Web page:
A Conversation With… Mohit Punia

This time A Conversation with… Headed back overseas to India, where we found Mohit Punia from our 9th graduating class working as a lead Designer in India.


  •       Tell me about what you are doing now in the Games Industry

I am working as a Lead game designer at Aquimo sports Pvt. Ltd. in India. We are currently developing motion sensor based sports titles for Mobile platform. As a lead I take care of game’s complete design from concept to release and then regular updates.  However that’s just 50% of the job the rest includes actively working with art and dev team to execute, troubleshoot or polish the design. If required I also help manage the product. Overall I love all aspects of game development.

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A Conversation with… Alex Weatherston

This time A Conversation with… headed overseas to find a grad from our 9th class of Game Design, Alex Weatherston is working at Massive Entertainment in Sweden.


  • Tell me about what you are doing now in the Games Industry

I’m currently working as a UI Designer at Massive Entertainment in Malmo, Sweden on Tom Clancy’s The Division. The title of UI Designer is a bit deceptive as I tend to end up creating designs across the entire project that don’t neatly fit into just “UI” like the seamless online sections.

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A Conversation with… Kyle Jensen

This time A Conversation with… tracked down Kyle Jensen who is working at United Front Games, Kyle was also from our 9th graduating class.


Tell me about what you are doing now in the Games Industry

I am currently a Game Designer at United Front Games in Vancouver. I’ve worked on Sleeping Dogs, Sleeping Dogs DLC, and currently working on an unannounced title with Nexon. On the Sleeping Dogs projects, I was mainly a combat designer where I helped design and implement combat gameplay. More recently, I’ve had my hand in level design and ability design. Overall, I am much more of a technical designer these days, where I am able to rapidly prototype features to help get my designs across to the rest of the team.

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A Conversation with… Scott Morin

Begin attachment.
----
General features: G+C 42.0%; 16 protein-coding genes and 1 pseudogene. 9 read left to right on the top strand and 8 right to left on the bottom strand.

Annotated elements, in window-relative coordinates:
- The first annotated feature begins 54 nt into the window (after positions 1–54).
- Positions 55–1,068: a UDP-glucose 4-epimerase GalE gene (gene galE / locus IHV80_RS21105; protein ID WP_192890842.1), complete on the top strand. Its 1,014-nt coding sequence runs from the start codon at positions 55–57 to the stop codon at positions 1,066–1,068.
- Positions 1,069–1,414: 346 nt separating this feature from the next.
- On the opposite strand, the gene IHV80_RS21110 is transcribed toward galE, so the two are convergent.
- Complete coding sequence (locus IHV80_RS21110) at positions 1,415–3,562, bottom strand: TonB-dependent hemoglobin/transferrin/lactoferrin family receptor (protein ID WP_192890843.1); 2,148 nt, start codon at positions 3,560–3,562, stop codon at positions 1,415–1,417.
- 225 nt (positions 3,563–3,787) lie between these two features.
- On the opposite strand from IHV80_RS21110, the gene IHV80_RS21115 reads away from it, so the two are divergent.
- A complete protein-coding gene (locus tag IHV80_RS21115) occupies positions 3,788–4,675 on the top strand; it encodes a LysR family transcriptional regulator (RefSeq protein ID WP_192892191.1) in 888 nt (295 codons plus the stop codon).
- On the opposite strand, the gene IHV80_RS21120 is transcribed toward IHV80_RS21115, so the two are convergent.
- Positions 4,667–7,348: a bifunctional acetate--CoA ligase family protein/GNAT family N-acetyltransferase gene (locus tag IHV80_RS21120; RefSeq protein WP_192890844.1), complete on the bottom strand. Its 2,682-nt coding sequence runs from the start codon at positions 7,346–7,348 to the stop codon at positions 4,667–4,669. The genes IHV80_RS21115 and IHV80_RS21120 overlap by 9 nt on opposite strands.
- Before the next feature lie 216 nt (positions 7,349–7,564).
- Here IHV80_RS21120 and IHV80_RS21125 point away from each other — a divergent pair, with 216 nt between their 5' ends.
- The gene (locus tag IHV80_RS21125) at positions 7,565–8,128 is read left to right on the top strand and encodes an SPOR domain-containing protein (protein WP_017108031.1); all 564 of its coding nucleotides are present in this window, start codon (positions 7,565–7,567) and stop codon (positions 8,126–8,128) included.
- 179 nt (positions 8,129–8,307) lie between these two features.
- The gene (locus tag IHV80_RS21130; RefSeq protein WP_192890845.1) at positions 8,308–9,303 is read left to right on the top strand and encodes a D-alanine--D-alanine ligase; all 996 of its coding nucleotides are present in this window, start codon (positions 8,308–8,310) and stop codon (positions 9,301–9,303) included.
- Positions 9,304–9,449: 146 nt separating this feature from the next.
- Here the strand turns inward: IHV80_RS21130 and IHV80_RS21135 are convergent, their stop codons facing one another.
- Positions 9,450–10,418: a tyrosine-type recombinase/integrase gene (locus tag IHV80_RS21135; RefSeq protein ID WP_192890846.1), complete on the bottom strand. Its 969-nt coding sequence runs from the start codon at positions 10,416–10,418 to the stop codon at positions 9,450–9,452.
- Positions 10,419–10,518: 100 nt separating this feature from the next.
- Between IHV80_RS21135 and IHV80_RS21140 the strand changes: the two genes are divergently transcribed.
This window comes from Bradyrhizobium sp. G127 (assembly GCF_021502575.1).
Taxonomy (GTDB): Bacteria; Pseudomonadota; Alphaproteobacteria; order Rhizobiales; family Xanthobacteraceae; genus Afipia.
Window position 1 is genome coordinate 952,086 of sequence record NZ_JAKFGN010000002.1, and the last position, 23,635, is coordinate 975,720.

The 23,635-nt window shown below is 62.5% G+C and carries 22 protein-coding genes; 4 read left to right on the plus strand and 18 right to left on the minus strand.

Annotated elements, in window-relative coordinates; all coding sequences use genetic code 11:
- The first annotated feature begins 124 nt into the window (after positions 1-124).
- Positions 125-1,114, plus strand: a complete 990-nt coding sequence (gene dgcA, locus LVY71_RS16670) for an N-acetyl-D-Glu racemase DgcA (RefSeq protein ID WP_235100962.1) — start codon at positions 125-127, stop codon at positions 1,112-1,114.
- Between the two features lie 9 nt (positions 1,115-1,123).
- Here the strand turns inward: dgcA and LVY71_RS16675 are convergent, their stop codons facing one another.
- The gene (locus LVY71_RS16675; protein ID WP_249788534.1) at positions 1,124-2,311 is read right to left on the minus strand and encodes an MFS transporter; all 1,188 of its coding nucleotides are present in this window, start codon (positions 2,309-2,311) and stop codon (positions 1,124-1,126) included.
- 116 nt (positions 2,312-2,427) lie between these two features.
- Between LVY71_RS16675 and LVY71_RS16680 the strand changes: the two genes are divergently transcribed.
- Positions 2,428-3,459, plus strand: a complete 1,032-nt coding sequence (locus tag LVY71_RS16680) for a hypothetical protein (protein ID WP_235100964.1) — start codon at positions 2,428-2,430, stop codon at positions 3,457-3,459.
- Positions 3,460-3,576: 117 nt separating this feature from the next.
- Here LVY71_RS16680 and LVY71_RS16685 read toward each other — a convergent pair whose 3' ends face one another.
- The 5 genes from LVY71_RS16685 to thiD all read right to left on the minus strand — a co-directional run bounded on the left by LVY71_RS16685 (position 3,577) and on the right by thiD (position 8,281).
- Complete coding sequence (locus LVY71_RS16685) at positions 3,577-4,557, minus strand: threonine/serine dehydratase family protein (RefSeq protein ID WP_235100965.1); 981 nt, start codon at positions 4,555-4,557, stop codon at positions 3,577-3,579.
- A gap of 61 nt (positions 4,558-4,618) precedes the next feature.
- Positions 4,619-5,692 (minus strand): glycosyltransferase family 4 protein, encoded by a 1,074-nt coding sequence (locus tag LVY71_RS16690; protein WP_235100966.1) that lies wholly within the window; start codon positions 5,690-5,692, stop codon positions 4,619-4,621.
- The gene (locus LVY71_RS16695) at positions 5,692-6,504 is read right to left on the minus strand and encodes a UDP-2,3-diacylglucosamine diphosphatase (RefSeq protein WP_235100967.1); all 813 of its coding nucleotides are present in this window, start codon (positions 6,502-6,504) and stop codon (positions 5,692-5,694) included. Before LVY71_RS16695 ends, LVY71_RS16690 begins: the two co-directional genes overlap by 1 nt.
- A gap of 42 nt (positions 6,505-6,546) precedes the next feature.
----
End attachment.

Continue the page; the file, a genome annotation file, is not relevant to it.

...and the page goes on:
This time A Conversation with… tracked down Scott Morin who is teaching Level Design here at VFS, Scott was from our 9th graduating class.


  • Tell me about what you are doing now in the Games Industry

After a few years of jumping studio to studio from the west coast of Canada to the east, I find myself back where it started – at Vancouver Film School. This time around I’m on the other side of the fence, teaching level design. I teach all of the four level design courses here at VFS; theory, practical, application and specialization. I also get to mentor and guide the students along the development of their final projects.

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A Conversation with… Shadi Dadenji

This time A Conversation with… tracked down Shadi Dadenji, from our 9th graduating class, who just finished the Witcher 3.


  •  Tell me about what you are doing now in the Games Industry

I had just finished toiling away on The Witcher 3 in Warsaw before moving to Guerrilla Games in Amsterdam where I’m now a senior technical designer on Horizon: Zero Dawn (chances are you just saw the announcement at e3)

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On the Level with Elliott Walton and Braden Bahen

We have a special holiday edition of On the Level where I had a chance to talk with not one but two former Game Design graduates, Elliott Walton of GD14 and Braden Bahen of GD09. Both of whom recently released Assassin’s Creed: Rogue working as Level Designers at Ubisoft Quebec.

Is it nerve-racking to be working on an existing franchise with such a large established fan base?

Elliott Walton: Absolutely! That being said I don’t personally tend to concentrate too much on those aspects during production and instead just focus on creating interesting gameplay and situations to put the player into. We usually have an overarching storyline to pay attention to that spans multiple titles, but one thing I love about working on the franchise is the excitement of presenting the next location and characters. For me it keeps things fresh and interesting. Of course we will always have to work with constraints but that can really be said about any title whether it is a new IP or a very established franchise such as Assassin’s Creed.  That being said, announcement dates and release dates are always exciting and nerve racking for me.

Braden Bahen: Yes and no. You certainly can feel the pressure online from the fans to provide them with the best Assassin’s Creed game possible. AC fans are an intelligent bunch who want to experience great stories and interesting historic periods inside a rewarding game. They are also vocal about what they love and what they hate in games. The pressure can sometimes get to you and you can get frustrated but its part of the job, frankly.

I frequently check out /r/assassinscreed and read through it to get a sense of what the really passionate fans have to say at the moment. There are often lots of good points I agree with and lots of good points I disagree with but you can’t please everyone.  At the end of the day we all want to make the best game possible and that’s what keeps us pushing on.
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